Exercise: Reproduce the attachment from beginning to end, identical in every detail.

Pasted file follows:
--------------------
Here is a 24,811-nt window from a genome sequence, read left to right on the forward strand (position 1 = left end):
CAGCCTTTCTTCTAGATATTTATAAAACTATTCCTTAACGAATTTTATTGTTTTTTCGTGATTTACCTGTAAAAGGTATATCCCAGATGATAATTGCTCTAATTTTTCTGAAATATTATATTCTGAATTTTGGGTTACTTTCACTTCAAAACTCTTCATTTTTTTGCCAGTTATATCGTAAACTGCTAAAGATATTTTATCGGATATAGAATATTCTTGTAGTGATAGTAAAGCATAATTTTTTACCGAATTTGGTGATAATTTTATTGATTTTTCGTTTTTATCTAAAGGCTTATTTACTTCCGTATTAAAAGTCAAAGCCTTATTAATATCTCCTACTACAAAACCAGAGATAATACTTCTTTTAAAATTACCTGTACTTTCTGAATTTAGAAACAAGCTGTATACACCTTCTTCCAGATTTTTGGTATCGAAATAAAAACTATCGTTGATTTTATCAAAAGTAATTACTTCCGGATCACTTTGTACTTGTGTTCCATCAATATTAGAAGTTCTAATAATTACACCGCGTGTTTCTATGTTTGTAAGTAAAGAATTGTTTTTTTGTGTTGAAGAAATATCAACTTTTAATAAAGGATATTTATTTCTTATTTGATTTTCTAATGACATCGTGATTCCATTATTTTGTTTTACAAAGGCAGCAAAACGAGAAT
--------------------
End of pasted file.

Here is a 24,811-nt window from a genome sequence, read left to right on the forward strand (position 1 = left end):
CAGCCTTTCTTCTAGATATTTATAAAACTATTCCTTAACGAATTTTATTGTTTTTTCGTGATTTACCTGTAAAAGGTATATCCCAGATGATAATTGCTCTAATTTTTCTGAAATATTATATTCTGAATTTTGGGTTACTTTCACTTCAAAACTCTTCATTTTTTTGCCAGTTATATCGTAAACTGCTAAAGATATTTTATCGGATATAGAATATTCTTGTAGTGATAGTAAAGCATAATTTTTTACCGAATTTGGTGATAATTTTATTGATTTTTCGTTTTTATCTAAAGGCTTATTTACTTCCGTATTAAAAGTCAAAGCCTTATTAATATCTCCTACTACAAAACCAGAGATAATACTTCTTTTAAAATTACCTGTACTTTCTGAATTTAGAAACAAGCTGTATACACCTTCTTCCAGATTTTTGGTATCGAAATAAAAACTATCGTTGATTTTATCAAAAGTAATTACTTCCGGATCACTTTGTACTTGTGTTCCATCAATATTAGAAGTTCTAATAATTACACCGCGTGTTTCTATGTTTGTAAGTAAAGAATTGTTTTTTTGTGTTGAAGAAATATCAACTTTTAATAAAGGATATTTATTTCTTATTTGATTTTCTAATGACATCGTGATTCCATTATTTTGTTTTACAAAGGCAGCAAAACGAGAAT